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J Infect Dis.-2012-Leroux-Roels-1280-90.pdf

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M A J O R A R T I C L E A Phase 1/2 Clinical Trial Evaluating Safety and Immunogenicity of a Varicella Zoster Glycoprotein E Subunit Vaccine Candidate in Young and Older Adults Isabel Leroux-Roels, 1 Geert Leroux-Roels, 1 Frédéric Clement, 1 Pierre Vandepapelière, 2,a Ventzislav Vassilev, 3 Edouard Ledent, 3 and Thomas C. Heineman 4 1 Center for Vaccinology, Ghent University and Hospital, Ghent, Belgium; 2 Neovacs SA, Paris, France; 3 GlaxoSmithKline Biologicals, Rixensart, Belgium; and 4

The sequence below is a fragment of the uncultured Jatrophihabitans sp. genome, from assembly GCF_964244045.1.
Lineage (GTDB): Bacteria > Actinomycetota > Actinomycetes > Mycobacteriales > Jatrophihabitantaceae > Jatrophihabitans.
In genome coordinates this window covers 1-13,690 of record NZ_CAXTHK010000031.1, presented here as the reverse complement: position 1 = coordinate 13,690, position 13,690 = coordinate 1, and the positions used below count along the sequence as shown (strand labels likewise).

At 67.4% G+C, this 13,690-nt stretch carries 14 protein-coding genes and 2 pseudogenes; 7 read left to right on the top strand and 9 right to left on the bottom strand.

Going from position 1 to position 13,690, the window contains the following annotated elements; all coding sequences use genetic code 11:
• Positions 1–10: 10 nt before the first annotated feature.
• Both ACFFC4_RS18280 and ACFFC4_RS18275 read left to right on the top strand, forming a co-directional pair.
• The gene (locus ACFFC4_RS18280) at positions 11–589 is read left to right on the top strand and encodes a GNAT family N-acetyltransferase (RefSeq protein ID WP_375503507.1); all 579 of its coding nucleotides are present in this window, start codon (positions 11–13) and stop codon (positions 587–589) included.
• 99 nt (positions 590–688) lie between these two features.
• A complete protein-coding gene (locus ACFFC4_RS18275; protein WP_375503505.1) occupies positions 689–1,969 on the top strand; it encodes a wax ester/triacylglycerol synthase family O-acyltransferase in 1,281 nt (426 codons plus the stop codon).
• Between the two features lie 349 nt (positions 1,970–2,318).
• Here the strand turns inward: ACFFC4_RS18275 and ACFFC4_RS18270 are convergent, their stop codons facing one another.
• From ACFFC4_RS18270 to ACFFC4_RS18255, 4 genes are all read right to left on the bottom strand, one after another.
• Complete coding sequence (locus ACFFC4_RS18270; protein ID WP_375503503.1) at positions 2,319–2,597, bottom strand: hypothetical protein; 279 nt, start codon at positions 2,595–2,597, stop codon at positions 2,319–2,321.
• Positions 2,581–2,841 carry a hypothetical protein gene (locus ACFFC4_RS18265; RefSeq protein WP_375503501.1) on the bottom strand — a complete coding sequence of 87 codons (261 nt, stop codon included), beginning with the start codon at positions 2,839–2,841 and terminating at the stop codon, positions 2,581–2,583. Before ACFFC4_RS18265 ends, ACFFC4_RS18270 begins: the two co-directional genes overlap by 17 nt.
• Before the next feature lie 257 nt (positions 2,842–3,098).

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  M A J O R A R T I C L E A Phase 1/2 Clinical Trial Evaluating Safety and Immunogenicity of a Varicella ZosterGlycoprotein E Subunit Vaccine Candidatein Young and Older Adults Isabel Leroux-Roels, 1 Geert Leroux-Roels, 1 Frédéric Clement, 1 Pierre Vandepapelière, 2,a Ventzislav Vassilev, 3 Edouard Ledent, 3 and Thomas C. Heineman 4 1 Center for Vaccinology, Ghent University and Hospital, Ghent, Belgium;  2 Neovacs SA, Paris, France;  3 GlaxoSmithKline Biologicals, Rixensart, Belgium;and  4 GlaxoSmithKline Biologicals, King of Prussia, Philadelphia, Pennsylvania Background  .  An adjuvanted recombinant varicella zoster virus (VZV) subunit vaccine is being developed forthe prevention of herpes zoster and its complications.  Methods .  In a phase I/II, open-label, randomized, parallel-group study, older adults (50 – 70 years) received 2doses 2 months apart of an adjuvanted recombinant glycoprotein E vaccine (HZ/su;  n  = 45), a live attenuated Okastrain VZV vaccine (OKA;  n  = 45), or HZ/su and OKA administered concomitantly ( n  = 45). To evaluate safety prior to administration in older adults, young adults (18 – 30 years) were vaccinated with 2 doses 2 months apartof HZ/su ( n  = 10) or OKA ( n  = 10). Safety and immunogenicity were assessed up to 42 months for older adultsimmunized with HZ/su and up to 12 months for all others. Results .  Few grade 3 events and no severe adverse events were reported. Fatigue, myalgia, headache, and injec-tion site pain were the most common solicited reactions for HZ/su and occurred more frequently than with OKA.CD4 + T-cell and humoral immune responses were much higher with HZ/su than with OKA and remained elevat-ed until 42 months. Addition of OKA to HZ/su did not increase immunogenicity. Conclusions .  In this study, HZ/su adjuvanted subunit vaccine was well tolerated and more immunogenic thana live attenuated VZV vaccine. Clinical Trial registration .  NCT00492648 and NCT00492648Herpes zoster (HZ), also known as shingles, is acommon and often debilitating disease that occurs pri-marily in older or immunocompromised individuals.HZ is caused by the symptomatic reactivation of latent varicella zoster virus (VZV) in the dorsal root andcranial ganglia. The virus is usually acquired during childhood as chickenpox [1]. The incidence of HZincreases with age and is most common in adults over50 years of age [1]. The estimated lifetime risk of developing HZ is 10% – 30% [2, 3]. A recent study in the United States found a population-based recurrencerate of 6.2% after 8 years of follow-up, with recurrencesigni 󿬁 cantly more likely in immunocompromisedpeople and people who had previously suffered fromHZ-associated pain lasting   ≥ 30 days [4].Cell-mediated immunity (CMI) plays the main rolein controlling VZV reactivation and appears to be areliable correlate of protection against symptomaticHZ [5, 6]. The higher incidence of HZ in older indi-  viduals appears to be due to the decline in CMI as aresult of immunosenescence [7]. Accordingly, theability to elicit VZV-speci 󿬁 c CMI is a key attribute of HZ vaccines [8, 9]. The Shingles Prevention Study  showed that immunization of adults  ≥ 60 years of agewith a high-dose (median, 24 600 pfu/dose) of a live Received 21 February 2012; accepted 18 May 2012; electronically published 7August 2012.Presented in part: 48th Annual Meeting of the Infectious Diseases Society ofAmerica (IDSA), Vancouver, October 21 – 24, 2010. a Present address for P. V .:  Neovacs SA, Paris, France.Correspondence: Geert Leroux-Roels, MD, Center for Vaccinology, GhentUniversity and Hospital, Building A, De Pintelaan 185, 9000 Ghent, Belgium(Geert.LerouxRoels@UGent.be). The Journal of InfectiousDiseases 2012;206:1280 – 90 © The Author 2012. Published by Oxford University Press on behalf of the InfectiousDiseases Society of America. All rights reserved. For Permissions, please e-mail:journals.permissions@oup.com.DOI: 10.1093/infdis/jis497 1280  ã  JID 2012:206 (15 October)  ã  Leroux-Roels et al   b  y g u e  s  t   on O c  t   o b  e r 2  0  ,2  0 1 4 h  t   t   p :  /   /   j  i   d  . oxf   or  d  j   o ur n a l   s  . or  g /  D o wnl   o a  d  e  d f  r  om   attenuated Oka VZV vaccine (Zostavax, Merck & Co., Inc)reduced the incidence of HZ by 51% and the incidence of PHN by 67% [10]. This result was supported by a recent ana-lysis of postlicensure data in the United States collectedbetween 2007 and 2009, which showed that vaccination withZostavax reduced the risk of HZ in adults  ≥ 60 years of age by 51% [11]. However, in the Shingles Prevention Study, vaccineef  󿬁 cacy against HZ was lower in subjects  ≥ 70 years of age(38%) than in subjects aged between 60 and 69 years (64%), a 󿬁 nding that was mirrored by a signi 󿬁 cantly lower VZV-speci 󿬁 cCMI response in subjects  ≥ 70 years [12].Recombinant subunit vaccines are an alternative to live vac-cines and have the potential advantages of strong immuno-genicity, safety in immunocompromised individuals, and easeof production [13]. VZV glycoprotein E (gE) is an attractivecandidate as the subunit antigen in an HZ vaccine because itis the most abundant glycoprotein in VZV virions and inVZV-infected cells and because it is the principal target of VZV-speci 󿬁 c CD4 + T-cell responses [14 – 17]. In a study inmice, recombinant gE-induced potent CD4 + T-cell responseswhen adjuvanted with AS01 [18]. AS01, a liposome-based ad- juvant system containing 3- O -desacyl-4 ′ -monophosphoryllipidA(MPL)andthesaponinQS21[19,20],enhancesimmune responses by activating Toll-like receptor 4 and by increasing antigen uptake and retention by dendritic cells [21]. Clinicalstudies of other subunit vaccines have shown that AS01 has anacceptable safety pro 󿬁 le and promotes strong CD4 + T-cellresponses to recombinant proteins [20, 22, 23]. Here we describe the results of the  󿬁 rst clinical study exam-ining the immunogenicity and safety of an adjuvanted gEsubunit candidate vaccine (HZ/su). In this study, young (18 – 30 years) and older (50 – 70 years) adults were immunized with2 doses 2 months apart of HZ/su or a live attenuated Okastrain VZV vaccine (OKA). Safety and immunogenicity wereassessed up to 12 months post – dose 1, and up to 42 monthsfor older adults immunized with HZ/su in a study extension. MATERIALS AND METHODS Study Design and Subjects The  󿬁 rst part of this study was a 12-month, phase I/II, open-label, randomized, parallel-group trial with staggered enrolment(ClinicalTrials.gov identi 󿬁 er NCT00492648) conducted between14 December 2004 and 27 May 2005 at the Center for Vacci-nology, Ghent University and Hospital, Belgium. Between 25June 2007 and 23 June 2008, older adults vaccinated with HZ/su who completed the 12-month primary study were followedup in an exploratory, open-label, phase I/II extension study (ClinicalTrials.gov identi 󿬁 er NCT00492648). Both studies wereapproved by the ethics committee of the Ghent University Hos-pital and were conducted in accordance with Good ClinicalPractice, all applicable local rules and regulatory requirementsof Belgium, and the Declaration of Helsinki. All subjects gavewritten informed consent before being included in the trials.Healthy men and women not previously vaccinated forVZV who were between 18 and 30 years of age or between 50and 70 years of age were eligible for inclusion. Subjects wereexcluded if they received chronic administration (>14 days) of immunosuppressants or other immune-modifying drugswithin 6 months (for corticosteroids,  ≥ 0.5 mg/kg/day predni-sone or equivalent); received immunoglobulins or blood prod-ucts within 3 months; received a vaccine other than in 󿬂 uenza vaccine within 30 days before the  󿬁 rst dose of study vaccine(s);had previously received a VZV vaccine or a vaccine containing MPL or QS21; had a history of HZ within the previous 5 years;had known exposure to VZV within the previous 2 years; hadany contraindications to vaccination, such as allergy; or hadacute disease at enrollment. Women had to be surgically steril-ized, at least 1 year postmenopausal, or if of childbearing po-tential, abstinent or using adequate contraception for 30 daysprior to vaccination and have a negative pregnancy test.The young adults (18 – 30 years) were randomized to be vac-cinated in an equal ratio with HZ/su alone or HZ/su in com-bination with OKA. The older adults (50 – 70 years) wererandomized to be vaccinated in an equal ratio with OKAalone, HZ/su alone, or both OKA and HZ/su (Figure 1). Ini-tially, 20 young adults received a  󿬁 rst dose of vaccine on day 0. Once the safety of the  󿬁 rst dose in young adults had beencon 󿬁 rmed by an internal safety committee 4 weeks after vacci-nation, dose 2 in the 2 young adult groups and dose 1 in the 3older adult groups were administered. Dose 2 in the 3 olderadult groups was injected only after the safety of dose 2 in theyoung adult groups was con 󿬁 rmed. Safety was assessed andblood samples were taken for analysis of cellular and humoralimmunity at months 0 (prevaccination), 1, 2, 3, and 12.Older adults who were vaccinated with HZ/su alone andwho successfully completed the 12-month primary trial wereeligible for inclusion in an extension study. Subjects were ex-cluded from the extension study if they were receiving immu-nomodulatory treatments; previously received a vaccineagainst HZ; previously received a vaccine containing MPL orQS21; or had an immunosuppressive or immunode 󿬁 cient con-dition. Subjects received no additional treatment during theextension study. Blood samples were taken for analysis of cel-lular and humoral immunity at months 30 and 42, and severeadverse events (SAEs) and suspected HZ episodes wererecorded up to month 42. Study Vaccines and Administration All groups received one dose of vaccine at month 0 and a seconddose 2 months later. OKA (Varilrix, approximately 10 4 pfu perdose of attenuated VZV in 0.5 mL diluent) was administered by subcutaneous injection in the right deltoid area. The recombi-nant adjuvanted vaccine, HZ/su (50 µg recombinant VZV gE Adjuvanted VZV Subunit Vaccine  ã  JID 2012:206 (15 October)  ã  1281   b  y g u e  s  t   on O c  t   o b  e r 2  0  ,2  0 1 4 h  t   t   p :  /   /   j  i   d  . oxf   or  d  j   o ur n a l   s  . or  g /  D o wnl   o a  d  e  d f  r  om   Figure 1.  Study design and subject disposition. Initially, 20 young adult (18 – 30 y) subjects were randomized to receive a  󿬁 rst dose of vaccine (HZ/sualone or HZ/su + OKA). The  󿬁 rst dose of vaccine for the 135 older adult (50 – 70 y) subjects and the second dose of vaccine for the young adults wereadministered after the safety of the  󿬁 rst vaccination in young adults had been con 󿬁 rmed by the internal safety committee. The second dose of vaccinefor the older adults was administered after the safety of the second dose in young adults had been con 󿬁 rmed by the internal safety committee. Dottedarrows indicate where vaccination with the dose in older adults was dependent on establishment of safety of that dose in young adults. Abbreviations:TVC, total vaccinated cohort; ATP, according to protocol cohort; HZ/su, AS01 B -adjuvanted glycoprotein E vaccine; OKA, live attenuated Oka vaccine. 1282  ã  JID 2012:206 (15 October)  ã  Leroux-Roels et al   b  y g u e  s  t   on O c  t   o b  e r 2  0  ,2  0 1 4 h  t   t   p :  /   /   j  i   d  . oxf   or  d  j   o ur n a l   s  . or  g /  D o wnl   o a  d  e  d f  r  om   antigen [24] in 0.2 mL mixed with 0.5 mL of AS01 B  adjuvant[a liposome-based adjuvant system containing 50 µg MPL and50 µg QS21; GlaxoSmithKline Biologicals]) was administered by intramuscular injection into the left deltoid area. Subjects receiv-ing both HZ/su and OKA were injected with the 2 vaccinessimultaneously into the deltoid areas of opposite arms. Safety Solicited local reactions (pain, redness, and swelling at injec-tion site) and solicited general reactions (fatigue, fever, myalgia,gastrointestinal symptoms, and headache) were recorded by subjects on diary cards for up to 6 days after vaccination. In- vestigators recorded all unsolicited adverse events (AEs) until30 days after each vaccination and all severe SAEs for the du-ration of the study. Causality was assessed by the study physi-cian except for solicited local reactions, which were alwaysconsidered treatment-related. Blood hematology (completeblood count) and biochemistry (renal and hepatic functiontests) were monitored throughout the study (up to month12). For subjects with varicella-like rash (papulo-vesicular or vesicular rash), samples of   󿬂 uid in the vesicles/blisters werecollected for VZV-polymerase chain reaction testing. Intracellular Cytokine Staining Intracellular cytokine staining (ICS) was performed essentially as described elsewhere [25] except using a pool of 64 20-merpeptides (overlapping by 10 amino acids), at 1.25 µg/mL foreach peptide, covering the entire gE sequence (Eurogentec) orwith VZV lysate (1:25 dilution; GlaxoSmithKline Biologicals)for stimulation and using antibodies to CD40 ligand (CD40L),interleukin 2 (IL-2), interferon- γ  (IFN γ ), and tumor necrosisfactor  α  (TNF- α ) for detection. Serum anti-VZV and anti-gE titers Serum anti-VZV levels were measured by using   Enzygnost  anti-VZV/immunoglobulin G enzyme-linked immunosorbentassay (ELISA) from Dade Behring (Siemens Healthcare Diag-nostics). Serum anti-gE levels were measured by ELISA(Henogen). Seropositivity was de 󿬁 ned as a titer above the de-tection limit of the ELISA (50 international units/mL for anti-VZV, 195 ELISA units/mL for anti-gE). Statistical Analysis Safety data were analyzed on all subjects receiving at least 1dose of vaccine. Immunogenicity was analyzed on all subjectsreceiving 2 doses of vaccine and following all other study pro-cedures. ICS results were analyzed using a nonparametric test(Wilcoxon or Kruskall-Wallis test) to compare the differencesbetween groups. Geometric mean concentration (GMC) and95% con 󿬁 dence intervals (CIs) were calculated for humoral re-sponses. All signi 󿬁 cance tests were 2-tailed.  P   values ≤ .05were considered statistically signi 󿬁 cant. A humoral responsewas de 󿬁 ned as a  ≥ 4-fold increase in GMC in subjects with adetectable titer before the  󿬁 rst dose of vaccine. Proportions of responders within each group were reported with exact 95%CIs. Statistical analysis was performed using SAS version 8.2(SAS Institute, Cary, North Carolina) or StatXact version 5.0(Cytel, Cambridge, Massachusetts). RESULTS Subjects A total of 155 subjects were enrolled, including 20 young adults and 135 older adults (Figure 1). All subjects had anti-VZV antibodies at baseline (data not shown). All subjectscompleted the study up to month 12. One older subject re-ceiving both HZ/su and OKA was excluded from the immu-nogenicity and safety analyses at month 12 because OKA hadbeen administered intramuscularly instead of subcutaneously.Ages were similar between the different groups in young adults (means ranged from 22 to 23 years) and older adults(means ranged from 55 to 57 years). Men represented 50%and 70% of the subjects in the HZ/su and HZ/su + OKAyoung adult groups, respectively, but less than half of the sub- jects in the older adult groups (27% for HZ/su, 31% for OKA,38% for HZ/su + OKA). Safety and Reactogenicity up to Month 12 In all subjects, most solicited general and local reactions wereof mild to moderate intensity (Table 1). For both older andyoung adults vaccinated with HZ/su alone, the most commonsolicited general reactions were fatigue, myalgia, and headache,and the most common solicited local reaction was injectionsite pain. The frequency of solicited events in young and olderadults was similar between HZ/su alone and HZ/su + OKA.Similar proportions of older subjects had solicited generalreactions following immunization with HZ/su and withHZ/su + OKA. Among solicited reactions, fatigue, fever, head-ache, and myalgia were more common in older adults vacci-nated with HZ/su alone or HZ/su + OKA than in thosereceiving OKA alone. Injection site pain was more commonin subjects vaccinated with HZ/su alone or HZ/su + OKAthaninsubjectsvaccinatedwith OKAalone. Incontrast, rednessand swelling tended to be more common in subjects vaccinat-ed with OKA alone or HZ/su + OKA than in subjects vacci-nated with HZ/su alone.The most common unsolicited AEs were upper respiratory infections, in 󿬂 uenza-like illness, and chills. Most of these wereof mild to moderate intensity (data not shown). The only related grade 3 unsolicited AEs were 2 cases of chills and 1case of insomnia in older adults vaccinated with HZ/su alone.These symptoms lasted 1 day and resolved without treatment.No vaccine-related SAEs and no deaths were reported in thisstudy. Adjuvanted VZV Subunit Vaccine  ã  JID 2012:206 (15 October)  ã  1283   b  y g u e  s  t   on O c  t   o b  e r 2  0  ,2  0 1 4 h  t   t   p :  /   /   j  i   d  . oxf   or  d  j   o ur n a l   s  . or  g /  D o wnl   o a  d  e  d f  r  om